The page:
The beauty of today’s technology is that the current slate of smartphones and tablets allow you to shoot and edit pretty decent video content without having to burn through your budget. As you could probably deduce from the title, this helpful post from Hubspot blogger Sophia Bernazzani provides a list and quick overview, including the “catches” that come with using free versions and trials, of the 15 best video editing apps for 2018.

📄  Social Media Today:
Twitter Chooses
Two Academic Projects
to Help Improve Platform Discourse

Twitter has turned to the academic community as the major social media companies continue their “fight” against the rise of fake news, increasing division within society, and data breaches – all of which they have been hammered for (and deservedly so) the past few years. As you’ll read in this article from Social Media Today’s Andrew Hutchinson, Twitter has chosen two academic projects to help improve discourse on its platform. The two individual studies will examine the echo chamber effect, which happens when social media users only follow and read views that they agree with, and whether exposure to a variety of perspectives can decrease prejudice and discrimination and increase more worldly views.

It remains to be seen if the studies will highlight the Twitter “snark” epidemic, which unfortunately (but amusingly) targeted both a Black Eyed Pea and pancake (and burger!) restaurant chain just this year. You’ll learn more about that below…

📄 Ragan’s PR Daily:
Twitter Erupts in Snark
Over ‘IHOb’s’ Name Change

And finally, the last article I wanted to share is not social or digital media specific – but the story certainly did make waves in the Twitterverse.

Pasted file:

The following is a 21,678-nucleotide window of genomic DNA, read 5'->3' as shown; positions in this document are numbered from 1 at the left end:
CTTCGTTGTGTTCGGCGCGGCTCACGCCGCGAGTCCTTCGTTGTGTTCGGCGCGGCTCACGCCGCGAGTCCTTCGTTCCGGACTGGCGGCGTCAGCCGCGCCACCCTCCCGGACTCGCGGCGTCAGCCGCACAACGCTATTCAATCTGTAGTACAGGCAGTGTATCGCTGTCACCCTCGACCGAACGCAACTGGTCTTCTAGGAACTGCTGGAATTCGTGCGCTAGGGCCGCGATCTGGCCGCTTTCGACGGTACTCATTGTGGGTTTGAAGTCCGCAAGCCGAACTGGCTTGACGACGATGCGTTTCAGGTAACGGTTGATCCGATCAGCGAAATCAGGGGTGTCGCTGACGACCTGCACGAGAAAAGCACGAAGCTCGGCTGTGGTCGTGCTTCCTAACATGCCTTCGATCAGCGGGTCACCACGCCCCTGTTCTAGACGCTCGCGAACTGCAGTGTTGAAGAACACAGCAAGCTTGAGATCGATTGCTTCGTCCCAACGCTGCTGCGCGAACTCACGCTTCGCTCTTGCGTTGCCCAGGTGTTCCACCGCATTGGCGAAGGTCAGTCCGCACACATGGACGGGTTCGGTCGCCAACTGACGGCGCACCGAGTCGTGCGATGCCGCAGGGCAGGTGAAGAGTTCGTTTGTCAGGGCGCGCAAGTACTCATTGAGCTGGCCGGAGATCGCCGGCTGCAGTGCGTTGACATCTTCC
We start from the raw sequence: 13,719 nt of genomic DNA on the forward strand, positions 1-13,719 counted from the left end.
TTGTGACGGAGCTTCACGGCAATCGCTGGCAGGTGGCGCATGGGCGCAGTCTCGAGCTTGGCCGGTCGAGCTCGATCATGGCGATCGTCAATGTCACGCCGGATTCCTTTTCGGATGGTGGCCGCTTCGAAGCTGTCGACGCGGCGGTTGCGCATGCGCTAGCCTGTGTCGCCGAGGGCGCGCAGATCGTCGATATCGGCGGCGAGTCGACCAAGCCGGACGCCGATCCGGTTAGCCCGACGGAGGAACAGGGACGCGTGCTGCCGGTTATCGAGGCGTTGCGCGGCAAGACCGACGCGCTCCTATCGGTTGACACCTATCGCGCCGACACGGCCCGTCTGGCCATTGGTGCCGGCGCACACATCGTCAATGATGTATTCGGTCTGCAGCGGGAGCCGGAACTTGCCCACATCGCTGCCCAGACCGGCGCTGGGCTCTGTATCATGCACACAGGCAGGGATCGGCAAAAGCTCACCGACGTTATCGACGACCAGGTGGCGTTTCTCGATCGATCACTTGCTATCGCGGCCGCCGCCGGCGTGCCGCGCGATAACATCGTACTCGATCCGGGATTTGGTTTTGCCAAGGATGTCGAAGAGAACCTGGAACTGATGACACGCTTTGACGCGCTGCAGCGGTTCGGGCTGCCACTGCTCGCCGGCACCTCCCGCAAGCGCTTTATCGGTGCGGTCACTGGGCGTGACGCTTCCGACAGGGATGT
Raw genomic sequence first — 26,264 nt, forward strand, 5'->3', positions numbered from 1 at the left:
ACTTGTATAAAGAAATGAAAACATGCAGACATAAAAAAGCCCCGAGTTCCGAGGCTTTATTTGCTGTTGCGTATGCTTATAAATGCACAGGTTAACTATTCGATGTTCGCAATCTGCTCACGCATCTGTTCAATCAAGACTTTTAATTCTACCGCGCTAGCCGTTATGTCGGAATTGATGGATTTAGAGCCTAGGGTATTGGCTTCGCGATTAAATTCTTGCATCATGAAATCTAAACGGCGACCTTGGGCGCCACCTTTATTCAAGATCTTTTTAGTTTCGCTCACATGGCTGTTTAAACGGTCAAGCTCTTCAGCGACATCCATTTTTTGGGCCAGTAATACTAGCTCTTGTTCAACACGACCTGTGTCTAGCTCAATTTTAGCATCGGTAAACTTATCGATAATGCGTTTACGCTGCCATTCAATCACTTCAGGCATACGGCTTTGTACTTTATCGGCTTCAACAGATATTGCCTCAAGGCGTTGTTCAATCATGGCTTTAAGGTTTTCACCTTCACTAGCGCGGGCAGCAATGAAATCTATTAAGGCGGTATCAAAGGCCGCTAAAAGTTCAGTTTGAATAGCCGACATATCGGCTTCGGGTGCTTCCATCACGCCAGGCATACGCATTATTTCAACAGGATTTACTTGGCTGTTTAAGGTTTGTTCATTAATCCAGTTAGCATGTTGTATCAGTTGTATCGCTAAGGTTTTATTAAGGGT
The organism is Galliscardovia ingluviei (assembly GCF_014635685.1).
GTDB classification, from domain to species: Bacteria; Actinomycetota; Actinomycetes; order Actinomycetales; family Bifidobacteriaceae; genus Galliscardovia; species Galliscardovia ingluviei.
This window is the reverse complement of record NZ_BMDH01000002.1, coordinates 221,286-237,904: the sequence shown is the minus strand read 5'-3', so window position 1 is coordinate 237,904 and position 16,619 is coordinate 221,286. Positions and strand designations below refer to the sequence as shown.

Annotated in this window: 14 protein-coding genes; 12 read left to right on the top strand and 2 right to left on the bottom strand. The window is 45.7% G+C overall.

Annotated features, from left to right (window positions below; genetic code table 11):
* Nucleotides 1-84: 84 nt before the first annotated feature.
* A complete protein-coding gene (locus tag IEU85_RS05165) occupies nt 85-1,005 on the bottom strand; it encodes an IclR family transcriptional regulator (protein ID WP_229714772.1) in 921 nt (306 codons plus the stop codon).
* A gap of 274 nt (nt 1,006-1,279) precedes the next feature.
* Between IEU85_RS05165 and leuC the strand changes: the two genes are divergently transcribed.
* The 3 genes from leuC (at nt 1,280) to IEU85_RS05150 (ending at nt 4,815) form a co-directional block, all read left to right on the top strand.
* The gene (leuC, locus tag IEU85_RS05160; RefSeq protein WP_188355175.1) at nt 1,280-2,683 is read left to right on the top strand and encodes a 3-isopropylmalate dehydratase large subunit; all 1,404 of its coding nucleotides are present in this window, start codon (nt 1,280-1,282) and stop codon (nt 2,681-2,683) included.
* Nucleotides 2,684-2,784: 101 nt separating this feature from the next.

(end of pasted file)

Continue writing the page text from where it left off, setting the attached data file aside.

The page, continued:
Back in early June the International House of Pancakes, you may know it as IHOP, kicked off SnarkFest 2018.2 when the folks at corporate decided to change the restaurant’s name to IHOb.

This phenomenon is not to be confused with Snarkfest 2018.1, which occurred back in February after Fergie’s legendary National Anthem performance at the NBA All Star Game. Not sure if John C. Reilly of Step Brothers fame chimed in on this one.

Back to the point.

It was fairly obvious from the get-go, and the chain eventually came clean once the waves finished crashing down, that the whole thing was a publicity stunt intended to create buzz about the restaurant’s new line of burgers.

Boy did it ever.

 

For what seemed like an entire week, I could not scroll through a Twitter feed without seeing some sort of IHOP/B mention. To be clear, I am not advocating for temporary name changes or publicity stunts, but throughout SnarkFest 2018.2 all I kept saying to myself was, “Until this week, I can’t remember the last time I thought about IHOP.” And this is coming from a big pancake fan. Huge.

Sure IHOP received a lot of snark that fateful week in June. Ragan.com even listed the move as one of its Top 10 Blunders of the Year – so far. But I don’t know if I can agree that it was a bad move or didn’t work. Here we are almost two months later and I’m STILL talking about IHOP!